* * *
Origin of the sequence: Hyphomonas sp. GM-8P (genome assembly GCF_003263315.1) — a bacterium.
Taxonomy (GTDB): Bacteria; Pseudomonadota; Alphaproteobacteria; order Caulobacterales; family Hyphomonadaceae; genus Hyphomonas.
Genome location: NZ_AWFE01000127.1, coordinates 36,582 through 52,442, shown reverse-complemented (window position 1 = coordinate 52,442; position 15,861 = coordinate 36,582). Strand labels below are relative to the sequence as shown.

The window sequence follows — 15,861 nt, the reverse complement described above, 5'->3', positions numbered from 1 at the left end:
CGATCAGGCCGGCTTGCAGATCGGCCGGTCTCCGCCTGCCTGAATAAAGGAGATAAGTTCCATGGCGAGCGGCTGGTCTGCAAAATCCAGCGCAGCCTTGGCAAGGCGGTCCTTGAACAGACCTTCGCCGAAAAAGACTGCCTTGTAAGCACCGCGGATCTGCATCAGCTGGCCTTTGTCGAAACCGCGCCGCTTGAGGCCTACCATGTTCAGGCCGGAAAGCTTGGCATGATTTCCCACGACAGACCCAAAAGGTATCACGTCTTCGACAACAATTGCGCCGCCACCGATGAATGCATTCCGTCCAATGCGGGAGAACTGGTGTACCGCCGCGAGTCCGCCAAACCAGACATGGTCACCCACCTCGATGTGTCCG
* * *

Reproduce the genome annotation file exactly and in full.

Origin of the sequence: Hyphomonas sp. GM-8P (genome assembly GCF_003263315.1) — a bacterium.
Taxonomy (GTDB): Bacteria; Pseudomonadota; Alphaproteobacteria; order Caulobacterales; family Hyphomonadaceae; genus Hyphomonas.
Genome location: NZ_AWFE01000127.1, coordinates 36,582 through 52,442, shown reverse-complemented (window position 1 = coordinate 52,442; position 15,861 = coordinate 36,582). Strand labels below are relative to the sequence as shown.

The window sequence follows — 15,861 nt, the reverse complement described above, 5'->3', positions numbered from 1 at the left end:
CGATCAGGCCGGCTTGCAGATCGGCCGGTCTCCGCCTGCCTGAATAAAGGAGATAAGTTCCATGGCGAGCGGCTGGTCTGCAAAATCCAGCGCAGCCTTGGCAAGGCGGTCCTTGAACAGACCTTCGCCGAAAAAGACTGCCTTGTAAGCACCGCGGATCTGCATCAGCTGGCCTTTGTCGAAACCGCGCCGCTTGAGGCCTACCATGTTCAGGCCGGAAAGCTTGGCATGATTTCCCACGACAGACCCAAAAGGTATCACGTCTTCGACAACAATTGCGCCGCCACCGATGAATGCATTCCGTCCAATGCGGGAGAACTGGTGTACCGCCGCGAGTCCGCCAAACCAGACATGGTCACCCACCTCGATGTGTCCG